paces of it), completely routing them. Here it was my color sergeant (Martin V. Denham) was killed while bravely carrying the standard well to the front. After pursuing them nearly 1 1/4 miles, leaving the captured artillery behind us, was ordered to halt and form. This being done we marched back about a quarter of a mile in rear of the

ridge the enemy was driven from; formed line of battle; changed direction to the right under fire from artillery, one shell bursting in the center of Company D, wounding 6 men, 2 of whom have died since. Then moved by the right flank a short distance. Being then placed on the extreme left of the brigade, was ordered forward to attack the enemy. Driving back their first line, their second attacked us, and seeing my regiment nearly surrounded

[we] fell back about 200 yards; formed and advanced the second time. Compelled to retire by vastly superior number and the wantof support on my left, I fell back to the old position, formed and again advanced,

fighting superior numbers for a long time. My ammunition becoming exhausted, and the rifles so choked the

men were compelled to force the balls home by hammering the ends of their ramrods against trees--reporting these facts to Brig. Gen. Patton Anderson, he ordered me to hold my position until the expected re-enforcements arrived. I did so. Upon their arrival we were relieved and retired to the road about 300 yards in rear of the enemy's strongest position, which we had attacked and fought for nearly four hours with a cartridges; had guns washed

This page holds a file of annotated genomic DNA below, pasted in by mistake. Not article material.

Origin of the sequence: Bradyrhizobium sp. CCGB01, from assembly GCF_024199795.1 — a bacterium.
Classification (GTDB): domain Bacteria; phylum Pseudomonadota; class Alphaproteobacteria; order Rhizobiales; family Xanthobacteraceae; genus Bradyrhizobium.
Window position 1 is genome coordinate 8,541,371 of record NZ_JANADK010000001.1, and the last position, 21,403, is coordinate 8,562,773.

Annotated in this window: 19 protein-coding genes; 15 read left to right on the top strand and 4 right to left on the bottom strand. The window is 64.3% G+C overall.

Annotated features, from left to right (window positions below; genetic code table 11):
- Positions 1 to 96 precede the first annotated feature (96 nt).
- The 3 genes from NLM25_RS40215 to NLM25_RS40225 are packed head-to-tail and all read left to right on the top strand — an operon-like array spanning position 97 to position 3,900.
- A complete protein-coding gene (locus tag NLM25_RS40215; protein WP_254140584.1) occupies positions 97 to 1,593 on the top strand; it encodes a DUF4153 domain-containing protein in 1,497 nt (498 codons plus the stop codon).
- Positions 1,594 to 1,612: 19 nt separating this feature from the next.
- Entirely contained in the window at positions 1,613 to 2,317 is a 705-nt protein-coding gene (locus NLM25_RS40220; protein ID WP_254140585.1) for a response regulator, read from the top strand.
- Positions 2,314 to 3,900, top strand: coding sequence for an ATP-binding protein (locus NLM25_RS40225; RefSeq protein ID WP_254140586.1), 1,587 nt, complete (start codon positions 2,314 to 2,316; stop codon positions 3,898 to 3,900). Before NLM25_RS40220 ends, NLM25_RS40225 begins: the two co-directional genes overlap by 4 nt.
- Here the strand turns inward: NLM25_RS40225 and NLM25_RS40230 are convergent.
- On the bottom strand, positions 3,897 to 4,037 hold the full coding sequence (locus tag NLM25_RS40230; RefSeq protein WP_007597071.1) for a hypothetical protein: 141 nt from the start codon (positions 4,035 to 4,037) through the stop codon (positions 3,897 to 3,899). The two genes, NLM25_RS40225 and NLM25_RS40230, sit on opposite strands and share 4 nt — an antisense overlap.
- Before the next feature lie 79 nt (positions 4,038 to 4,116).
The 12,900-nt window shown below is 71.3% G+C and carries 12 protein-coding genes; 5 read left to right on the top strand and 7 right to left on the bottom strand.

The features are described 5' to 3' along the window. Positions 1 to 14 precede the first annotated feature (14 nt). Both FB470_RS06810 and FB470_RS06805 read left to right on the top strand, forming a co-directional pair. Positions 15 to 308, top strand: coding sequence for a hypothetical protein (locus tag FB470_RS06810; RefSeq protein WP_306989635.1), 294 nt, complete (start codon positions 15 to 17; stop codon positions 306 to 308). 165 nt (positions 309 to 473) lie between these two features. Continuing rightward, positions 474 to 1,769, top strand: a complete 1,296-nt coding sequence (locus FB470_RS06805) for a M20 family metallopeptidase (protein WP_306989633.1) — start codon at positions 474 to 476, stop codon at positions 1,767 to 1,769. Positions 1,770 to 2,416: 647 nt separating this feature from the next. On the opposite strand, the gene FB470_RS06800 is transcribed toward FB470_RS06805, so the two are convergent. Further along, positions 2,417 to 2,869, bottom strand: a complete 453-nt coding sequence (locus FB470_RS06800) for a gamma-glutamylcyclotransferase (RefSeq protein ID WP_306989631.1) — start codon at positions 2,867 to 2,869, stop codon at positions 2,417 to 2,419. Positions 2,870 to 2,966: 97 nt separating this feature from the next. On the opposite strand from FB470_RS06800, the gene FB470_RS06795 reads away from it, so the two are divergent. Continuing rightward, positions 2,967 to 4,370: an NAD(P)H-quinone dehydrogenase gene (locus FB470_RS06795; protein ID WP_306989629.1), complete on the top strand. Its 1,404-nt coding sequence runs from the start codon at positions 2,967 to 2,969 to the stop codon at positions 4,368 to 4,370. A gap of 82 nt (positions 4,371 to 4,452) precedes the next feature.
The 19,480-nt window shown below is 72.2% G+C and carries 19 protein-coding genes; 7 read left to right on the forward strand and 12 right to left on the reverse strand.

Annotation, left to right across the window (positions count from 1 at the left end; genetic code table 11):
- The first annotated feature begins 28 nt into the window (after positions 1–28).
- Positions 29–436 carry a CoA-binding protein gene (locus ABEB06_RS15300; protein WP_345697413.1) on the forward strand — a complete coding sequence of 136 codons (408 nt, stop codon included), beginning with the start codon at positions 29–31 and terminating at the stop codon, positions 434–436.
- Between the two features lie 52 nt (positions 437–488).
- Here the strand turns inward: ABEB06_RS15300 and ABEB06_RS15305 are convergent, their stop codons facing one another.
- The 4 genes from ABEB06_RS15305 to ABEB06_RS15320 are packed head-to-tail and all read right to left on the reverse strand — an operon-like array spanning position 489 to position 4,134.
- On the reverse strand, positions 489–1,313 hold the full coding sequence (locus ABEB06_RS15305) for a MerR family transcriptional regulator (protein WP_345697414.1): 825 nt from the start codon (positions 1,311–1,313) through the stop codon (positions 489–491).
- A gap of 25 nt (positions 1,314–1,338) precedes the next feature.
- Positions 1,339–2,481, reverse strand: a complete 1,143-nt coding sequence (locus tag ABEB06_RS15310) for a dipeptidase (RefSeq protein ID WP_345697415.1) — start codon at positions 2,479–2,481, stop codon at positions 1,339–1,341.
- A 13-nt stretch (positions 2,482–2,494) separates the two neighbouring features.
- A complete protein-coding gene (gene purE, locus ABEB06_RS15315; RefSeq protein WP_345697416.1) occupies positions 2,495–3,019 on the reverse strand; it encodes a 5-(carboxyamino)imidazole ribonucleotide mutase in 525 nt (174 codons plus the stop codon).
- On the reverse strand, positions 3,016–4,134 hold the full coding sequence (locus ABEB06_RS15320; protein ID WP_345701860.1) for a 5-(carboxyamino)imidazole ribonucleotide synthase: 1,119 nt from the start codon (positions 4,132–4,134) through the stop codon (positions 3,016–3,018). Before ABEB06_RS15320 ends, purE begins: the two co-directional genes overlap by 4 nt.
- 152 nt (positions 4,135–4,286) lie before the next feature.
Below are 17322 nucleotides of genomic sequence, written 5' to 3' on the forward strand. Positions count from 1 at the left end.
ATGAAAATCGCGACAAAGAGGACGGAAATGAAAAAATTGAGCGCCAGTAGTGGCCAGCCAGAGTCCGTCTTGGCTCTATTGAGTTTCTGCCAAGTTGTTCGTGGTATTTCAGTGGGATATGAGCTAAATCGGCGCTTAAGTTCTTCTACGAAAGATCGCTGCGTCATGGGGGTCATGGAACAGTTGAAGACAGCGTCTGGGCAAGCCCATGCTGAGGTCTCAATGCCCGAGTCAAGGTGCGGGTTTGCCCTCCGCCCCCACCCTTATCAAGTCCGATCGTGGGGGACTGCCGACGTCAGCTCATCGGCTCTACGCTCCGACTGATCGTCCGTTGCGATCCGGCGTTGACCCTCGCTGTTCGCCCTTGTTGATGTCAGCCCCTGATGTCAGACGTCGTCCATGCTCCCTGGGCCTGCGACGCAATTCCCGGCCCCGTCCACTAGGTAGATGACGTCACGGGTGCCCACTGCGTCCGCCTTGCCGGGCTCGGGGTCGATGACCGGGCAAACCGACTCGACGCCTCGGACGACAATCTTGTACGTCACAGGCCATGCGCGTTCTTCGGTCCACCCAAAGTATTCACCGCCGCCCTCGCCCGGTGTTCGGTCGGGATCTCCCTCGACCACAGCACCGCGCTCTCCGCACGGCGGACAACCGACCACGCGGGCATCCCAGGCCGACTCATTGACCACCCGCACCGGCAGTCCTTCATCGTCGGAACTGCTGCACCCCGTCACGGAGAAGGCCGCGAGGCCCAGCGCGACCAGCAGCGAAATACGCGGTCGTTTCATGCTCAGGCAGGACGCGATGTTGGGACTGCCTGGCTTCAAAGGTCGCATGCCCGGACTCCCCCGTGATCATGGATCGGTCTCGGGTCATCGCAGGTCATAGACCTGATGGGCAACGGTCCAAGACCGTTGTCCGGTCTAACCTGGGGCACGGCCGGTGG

and cleaned; stacked arms, and rested from the fatigues of the day, expecting to renew the battle on the morning of the 21st; but morning found the enemy gone and our cavalry in pursuit.

I take great pleasure in mentioning for conspicuous bravery Sergt. James Franks, Company E; Private James Bridges, Company H, and Color Corpl. William Clark, Company F, who gallantly carried the colors through the afternoon's fighting. Also for gallant conduct: Company A, First Sergt. P. Bradley, Sergts. L. T. Glaze, J. O. Phillips, and Dean, Corporals Collins and Jackson, Privates Cooper, J. P. Walker, A. J. Bradford, J. L.

McCarcle, and D. Logan; Company B, First [Sergt.] F. D. Chaplin and Sergeant Benzell, Corporals Douglas, C. Eustis, and S. Orr, Privates G. T. Eisele, C. Irvine, James Wright, William Wells, C. Jacquemine, and S. W. Griffen; Company C, Privates William F. Law, Thomas Crayton, and William Marrs; Company

D, Privates William Wells, H. Moode, and H. K. Bell; Company F, Sergt. D. O'Brien, Private Barney McCabe, who